Posterolateral Corner

Posterolateral Corner ( PLC )

The posterolateral corner is a complex area of tendons and ligaments around the outside of the knee. Like a Spaghetti Junction of the body, the PLC is a ‘meeting point’ for the fibular collateral ligament, the popliteofibular ligament, the popliteus tendon, the biceps femoris tendon, the iliotobial band and more.

The PLC plays an important role in stabilising the knee. It resists a varus force – so if your knee is trying to go into a bowed position (as it might if you’re changing direction quickly on a ski slope, a netball court or a football or rugby pitch), it’s these ligaments that tighten and prevent the knee overextending.

Injuries to the PLC are common in sport, and often occur in conjunction with damage to the posterior cruciate ligament. So if you’ve injured that ligament, your knee specialist will typically want to consider the potential that you’ve also damaged the corner.

Posterolateral Corner Injury in Pune

Symptoms of a posterolateral corner injury

The symptoms vary depending on how bad your injury is:

  • Pain and swelling at the back and outside of the knee.
  • Tenderness over the head of the fibula (outside of the knee).
  • Knee instability.
  • Hyperextension or over-straightening the knee.
  • Walking with the knee continually bent to avoid hyperextension.


An MRI is a useful investigation to do to identify all the damaged structures. Failure to recognise and repair other associated injuries (like an ACL sprain or PCL injury) could be a cause of treatment failure


What is the posterolateral corner?

The posterolateral corner (PLC) consists of the following structures:

  • Lateral collateral ligament
  • Popliteo-fibula ligament
  • Popliteus tendon
  • The IT band
  • Biceps Femoris tendon
  • Peroneal nerve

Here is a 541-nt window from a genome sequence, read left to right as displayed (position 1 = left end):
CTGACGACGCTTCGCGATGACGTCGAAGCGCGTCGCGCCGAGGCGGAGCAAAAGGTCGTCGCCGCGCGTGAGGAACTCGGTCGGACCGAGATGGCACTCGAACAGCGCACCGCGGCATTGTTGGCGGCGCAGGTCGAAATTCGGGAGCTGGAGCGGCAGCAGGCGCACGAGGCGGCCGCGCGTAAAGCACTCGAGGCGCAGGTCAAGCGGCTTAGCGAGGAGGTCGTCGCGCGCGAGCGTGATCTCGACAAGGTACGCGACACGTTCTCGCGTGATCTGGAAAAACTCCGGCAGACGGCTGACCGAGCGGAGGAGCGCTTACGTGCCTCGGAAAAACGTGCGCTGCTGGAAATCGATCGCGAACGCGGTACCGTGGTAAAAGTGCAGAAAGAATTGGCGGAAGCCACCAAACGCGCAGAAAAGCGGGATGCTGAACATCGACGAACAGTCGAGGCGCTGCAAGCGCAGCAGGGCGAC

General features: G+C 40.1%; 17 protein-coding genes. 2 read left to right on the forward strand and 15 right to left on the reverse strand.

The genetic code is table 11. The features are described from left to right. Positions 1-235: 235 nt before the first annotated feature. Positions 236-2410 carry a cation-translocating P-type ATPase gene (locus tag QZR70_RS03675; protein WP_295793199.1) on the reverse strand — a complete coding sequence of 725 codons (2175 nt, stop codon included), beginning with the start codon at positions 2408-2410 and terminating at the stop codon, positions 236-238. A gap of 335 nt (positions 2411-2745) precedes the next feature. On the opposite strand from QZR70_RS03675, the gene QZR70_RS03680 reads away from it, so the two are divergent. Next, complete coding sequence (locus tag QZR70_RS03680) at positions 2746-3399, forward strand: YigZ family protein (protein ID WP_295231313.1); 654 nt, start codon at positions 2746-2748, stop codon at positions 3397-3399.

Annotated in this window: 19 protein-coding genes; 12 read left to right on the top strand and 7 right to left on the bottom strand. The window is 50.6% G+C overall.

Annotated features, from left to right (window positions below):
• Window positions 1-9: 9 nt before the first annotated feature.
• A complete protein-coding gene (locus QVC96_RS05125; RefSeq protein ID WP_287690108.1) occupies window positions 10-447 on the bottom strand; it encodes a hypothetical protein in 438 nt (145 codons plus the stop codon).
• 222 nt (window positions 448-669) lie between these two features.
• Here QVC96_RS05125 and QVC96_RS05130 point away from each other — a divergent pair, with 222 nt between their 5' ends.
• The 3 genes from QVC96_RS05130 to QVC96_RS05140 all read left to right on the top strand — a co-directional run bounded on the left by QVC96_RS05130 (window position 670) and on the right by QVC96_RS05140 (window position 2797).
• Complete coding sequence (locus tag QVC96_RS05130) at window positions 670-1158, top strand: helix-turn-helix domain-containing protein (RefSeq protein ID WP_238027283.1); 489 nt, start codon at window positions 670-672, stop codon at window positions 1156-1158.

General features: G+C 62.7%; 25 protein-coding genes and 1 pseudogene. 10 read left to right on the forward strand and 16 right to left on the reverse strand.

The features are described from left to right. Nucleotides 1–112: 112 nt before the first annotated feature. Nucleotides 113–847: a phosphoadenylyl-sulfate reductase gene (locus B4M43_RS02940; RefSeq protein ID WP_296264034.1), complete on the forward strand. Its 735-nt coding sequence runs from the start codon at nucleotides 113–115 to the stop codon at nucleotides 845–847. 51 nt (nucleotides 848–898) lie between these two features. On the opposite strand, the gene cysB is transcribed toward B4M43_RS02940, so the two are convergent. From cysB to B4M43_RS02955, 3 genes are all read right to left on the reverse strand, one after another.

• Patella retinaculum and lateral fascia
  • Patellofemoral ligament

Together these structures help to stabilise the knee joint against backward and external (outward) rotation forces on the knee.

Causes and classifications

Hyperextension (over straightening) of the knee is a common cause of this injury. For example, a force from the front and inside of the knee.

What commonly happens in sports injuries is soft tissue structures are pulled away from their bony attachments. PLC injuries often occur in conjunction with other knee injuries, particularly to the anterior cruciate ligament, posterior cruciate ligament, as well as tibial plateau fractures.

PLC injuries are graded 1, 2, or 3 depending on the extent of the injury.

Classification is based on the amount of ‘joint gapping’. This is assessed when your therapist stresses the outside (lateral) joint. They also determine the ‘end feel’.

They are classified depending on the degree of joint gapping when the therapist manually stresses the lateral joint, as well as the end, feel when performing this movement.

  • Grade 1 injuries demonstrate a 3-5 mm gap with a clear endpoint.
  • A 5-10mm gap, still with a clear endpoint for grade 2 injuries.
  • Grade 3 injuries demonstrate more than a 10mm gap, with a very soft or even nonexistent end-feel.

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